Finally on DVD and Blu Ray
All of us have our favorite movies and “Phaedra” has always been one of mine. However, it has never been available on VHS or DVD and to see it, I would have to comb the papers to see when it was being shown on television. That is over now with Olive Films release of the modern version of a Greek tragedy. Now set in modern Greece, wealthy Greek shipping magnate Thanos Kyrilis (Raf Vallone), his second wife Phaedra (Melina Mercouri) and Alexis (son of Thanos from a previous marriage) become involved in a very strange love triangle. After christening a new boat with the name of his wife, Phaedra is urged to go to London to convince Alexis to come home to Greece or the summer. There is an instant attraction between the two and they become involved in a very steamy love affair and they return to Greece together yet Alexis is suffering from severe guilt pangs. Thanos realizes nothing and is excessively happy to see his son again and arranges for him to come into the family business and to marry Ercy, his rival’s daughter and bring the two companies together.
Jules Dassin, the husband of Mercouri and blacklisted American filmmaker, directed and wrote the screenplay with Margarita Liberaki. Knowing that it is based on a Green tragedy, we know that it will not end well. Phaedra cannot let go of Alexis and she tells her husband about the affair and the rest is left for you to see yourself.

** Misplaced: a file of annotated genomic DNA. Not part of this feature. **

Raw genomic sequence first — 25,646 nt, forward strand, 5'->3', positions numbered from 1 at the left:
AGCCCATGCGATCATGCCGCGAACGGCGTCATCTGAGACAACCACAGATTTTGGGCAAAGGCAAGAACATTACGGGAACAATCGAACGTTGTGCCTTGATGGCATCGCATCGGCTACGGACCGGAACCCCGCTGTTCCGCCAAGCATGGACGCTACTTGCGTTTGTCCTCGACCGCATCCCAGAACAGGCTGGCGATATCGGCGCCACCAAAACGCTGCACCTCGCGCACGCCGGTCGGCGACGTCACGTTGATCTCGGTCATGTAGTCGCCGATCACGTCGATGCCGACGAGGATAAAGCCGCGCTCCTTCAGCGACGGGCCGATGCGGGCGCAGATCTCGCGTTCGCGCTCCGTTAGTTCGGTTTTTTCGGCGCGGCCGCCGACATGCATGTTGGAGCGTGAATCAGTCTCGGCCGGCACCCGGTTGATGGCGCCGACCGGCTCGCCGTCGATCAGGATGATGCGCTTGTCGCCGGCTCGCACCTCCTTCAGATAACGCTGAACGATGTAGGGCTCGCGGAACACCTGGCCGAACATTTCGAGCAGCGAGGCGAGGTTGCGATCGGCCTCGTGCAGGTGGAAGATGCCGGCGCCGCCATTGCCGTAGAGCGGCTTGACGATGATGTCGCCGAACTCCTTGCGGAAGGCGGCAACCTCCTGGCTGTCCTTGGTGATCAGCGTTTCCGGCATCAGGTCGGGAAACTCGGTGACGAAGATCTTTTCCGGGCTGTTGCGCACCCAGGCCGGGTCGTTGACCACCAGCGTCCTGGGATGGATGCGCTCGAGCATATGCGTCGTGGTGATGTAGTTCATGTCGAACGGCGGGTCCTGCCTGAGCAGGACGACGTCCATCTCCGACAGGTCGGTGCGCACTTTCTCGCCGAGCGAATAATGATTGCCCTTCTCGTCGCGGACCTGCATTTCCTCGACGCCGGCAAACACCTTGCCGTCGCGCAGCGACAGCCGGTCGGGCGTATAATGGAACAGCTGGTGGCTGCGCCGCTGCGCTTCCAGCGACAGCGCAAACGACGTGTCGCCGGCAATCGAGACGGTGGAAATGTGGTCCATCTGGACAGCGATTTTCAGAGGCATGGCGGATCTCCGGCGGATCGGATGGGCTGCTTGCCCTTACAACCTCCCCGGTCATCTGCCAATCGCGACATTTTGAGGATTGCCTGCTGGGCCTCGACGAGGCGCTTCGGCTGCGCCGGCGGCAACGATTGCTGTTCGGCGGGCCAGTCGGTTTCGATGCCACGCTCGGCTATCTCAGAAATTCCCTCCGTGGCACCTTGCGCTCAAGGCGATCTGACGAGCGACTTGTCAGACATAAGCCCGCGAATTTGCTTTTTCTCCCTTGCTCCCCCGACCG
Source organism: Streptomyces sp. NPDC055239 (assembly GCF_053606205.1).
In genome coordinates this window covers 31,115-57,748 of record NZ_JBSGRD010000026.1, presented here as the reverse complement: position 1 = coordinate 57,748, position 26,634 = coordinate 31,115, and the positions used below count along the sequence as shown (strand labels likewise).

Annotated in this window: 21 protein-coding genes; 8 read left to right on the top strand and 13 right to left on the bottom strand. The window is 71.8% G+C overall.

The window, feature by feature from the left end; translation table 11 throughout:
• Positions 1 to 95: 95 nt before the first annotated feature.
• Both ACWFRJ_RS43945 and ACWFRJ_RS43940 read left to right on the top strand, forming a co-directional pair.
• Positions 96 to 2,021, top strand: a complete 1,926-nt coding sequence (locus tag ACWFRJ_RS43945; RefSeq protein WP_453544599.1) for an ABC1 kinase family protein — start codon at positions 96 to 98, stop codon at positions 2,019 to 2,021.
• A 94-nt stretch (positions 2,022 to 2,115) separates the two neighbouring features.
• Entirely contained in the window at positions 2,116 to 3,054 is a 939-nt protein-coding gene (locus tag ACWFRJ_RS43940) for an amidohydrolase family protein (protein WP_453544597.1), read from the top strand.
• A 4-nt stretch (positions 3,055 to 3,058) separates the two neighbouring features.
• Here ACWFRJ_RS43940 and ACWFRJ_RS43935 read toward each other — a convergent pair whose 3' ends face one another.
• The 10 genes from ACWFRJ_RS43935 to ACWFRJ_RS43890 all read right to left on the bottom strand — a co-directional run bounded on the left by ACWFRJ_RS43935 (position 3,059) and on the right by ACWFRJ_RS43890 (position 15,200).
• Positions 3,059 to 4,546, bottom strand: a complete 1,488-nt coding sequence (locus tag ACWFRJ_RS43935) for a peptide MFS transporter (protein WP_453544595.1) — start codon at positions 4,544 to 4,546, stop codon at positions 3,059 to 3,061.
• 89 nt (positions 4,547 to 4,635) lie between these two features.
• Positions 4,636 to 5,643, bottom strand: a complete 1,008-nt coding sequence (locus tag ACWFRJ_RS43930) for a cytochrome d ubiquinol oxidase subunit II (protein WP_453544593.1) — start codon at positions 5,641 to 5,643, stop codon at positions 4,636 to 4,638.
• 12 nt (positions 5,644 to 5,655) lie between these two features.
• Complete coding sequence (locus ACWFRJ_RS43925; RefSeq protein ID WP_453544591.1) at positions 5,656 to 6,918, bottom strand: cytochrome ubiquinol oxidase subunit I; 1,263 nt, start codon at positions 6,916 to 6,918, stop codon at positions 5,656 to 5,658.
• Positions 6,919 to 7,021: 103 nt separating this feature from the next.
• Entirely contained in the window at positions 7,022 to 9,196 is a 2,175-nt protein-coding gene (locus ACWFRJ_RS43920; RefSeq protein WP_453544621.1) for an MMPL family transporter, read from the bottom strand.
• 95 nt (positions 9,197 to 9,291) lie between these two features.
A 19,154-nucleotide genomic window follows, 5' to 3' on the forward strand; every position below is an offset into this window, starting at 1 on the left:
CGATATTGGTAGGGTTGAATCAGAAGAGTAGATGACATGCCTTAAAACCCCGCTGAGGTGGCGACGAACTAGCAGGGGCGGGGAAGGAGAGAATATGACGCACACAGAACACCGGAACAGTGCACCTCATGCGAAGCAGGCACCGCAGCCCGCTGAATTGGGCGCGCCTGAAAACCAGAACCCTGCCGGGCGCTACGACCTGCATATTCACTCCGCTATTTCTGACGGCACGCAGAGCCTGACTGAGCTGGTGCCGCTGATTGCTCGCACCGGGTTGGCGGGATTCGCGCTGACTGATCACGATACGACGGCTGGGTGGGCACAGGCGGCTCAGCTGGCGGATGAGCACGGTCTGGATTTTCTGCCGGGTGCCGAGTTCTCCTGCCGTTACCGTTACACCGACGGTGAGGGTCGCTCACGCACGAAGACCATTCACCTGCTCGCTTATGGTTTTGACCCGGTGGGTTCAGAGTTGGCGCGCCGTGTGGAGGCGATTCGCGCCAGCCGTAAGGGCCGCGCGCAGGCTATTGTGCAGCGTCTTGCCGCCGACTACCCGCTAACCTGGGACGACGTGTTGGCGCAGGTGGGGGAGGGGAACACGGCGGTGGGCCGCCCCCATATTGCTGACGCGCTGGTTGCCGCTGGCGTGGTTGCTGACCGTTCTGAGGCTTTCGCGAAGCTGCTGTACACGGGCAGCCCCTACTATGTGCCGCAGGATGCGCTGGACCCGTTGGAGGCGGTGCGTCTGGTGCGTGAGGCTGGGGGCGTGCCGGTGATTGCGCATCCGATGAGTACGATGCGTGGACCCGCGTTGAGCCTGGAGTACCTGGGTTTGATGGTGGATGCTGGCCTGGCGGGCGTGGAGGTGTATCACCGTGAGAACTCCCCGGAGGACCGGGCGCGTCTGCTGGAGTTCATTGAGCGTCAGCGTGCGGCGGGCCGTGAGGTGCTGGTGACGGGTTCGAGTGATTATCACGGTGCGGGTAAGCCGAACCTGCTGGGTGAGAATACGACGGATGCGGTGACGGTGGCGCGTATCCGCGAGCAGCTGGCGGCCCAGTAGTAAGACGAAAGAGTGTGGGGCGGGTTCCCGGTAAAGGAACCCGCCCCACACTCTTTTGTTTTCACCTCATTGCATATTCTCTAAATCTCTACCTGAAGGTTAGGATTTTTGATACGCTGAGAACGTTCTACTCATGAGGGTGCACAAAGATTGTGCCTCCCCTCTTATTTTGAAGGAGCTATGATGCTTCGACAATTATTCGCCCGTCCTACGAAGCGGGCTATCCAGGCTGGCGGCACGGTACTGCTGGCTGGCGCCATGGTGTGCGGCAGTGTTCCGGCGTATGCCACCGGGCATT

I remember my reaction when I saw this film and I was mesmerized by Anthony Perkins as Alexis. He played the part with angst and came across as a melancholy young man in love with his stepmother. When he and Mercouri share the screen it is magic and their love scene (see video below) was something to see especially remembering that the film was first screened in 1962. Melina Mercouri exudes sex and she is alluring and wonderfully exotic.
The music score is fantastic and fits the screenplay perfectly. Thinking back on the actors, both Perkins and Mercouri are no longer with us but they gave amazing performances here. When the movie came out, the critics did not care for it possibly because they thought it resembled the lives of Onassis and Callas. The remastering and transfer are wonderful and the picture is crystal clear. The music seems to be more sumptuous than ever.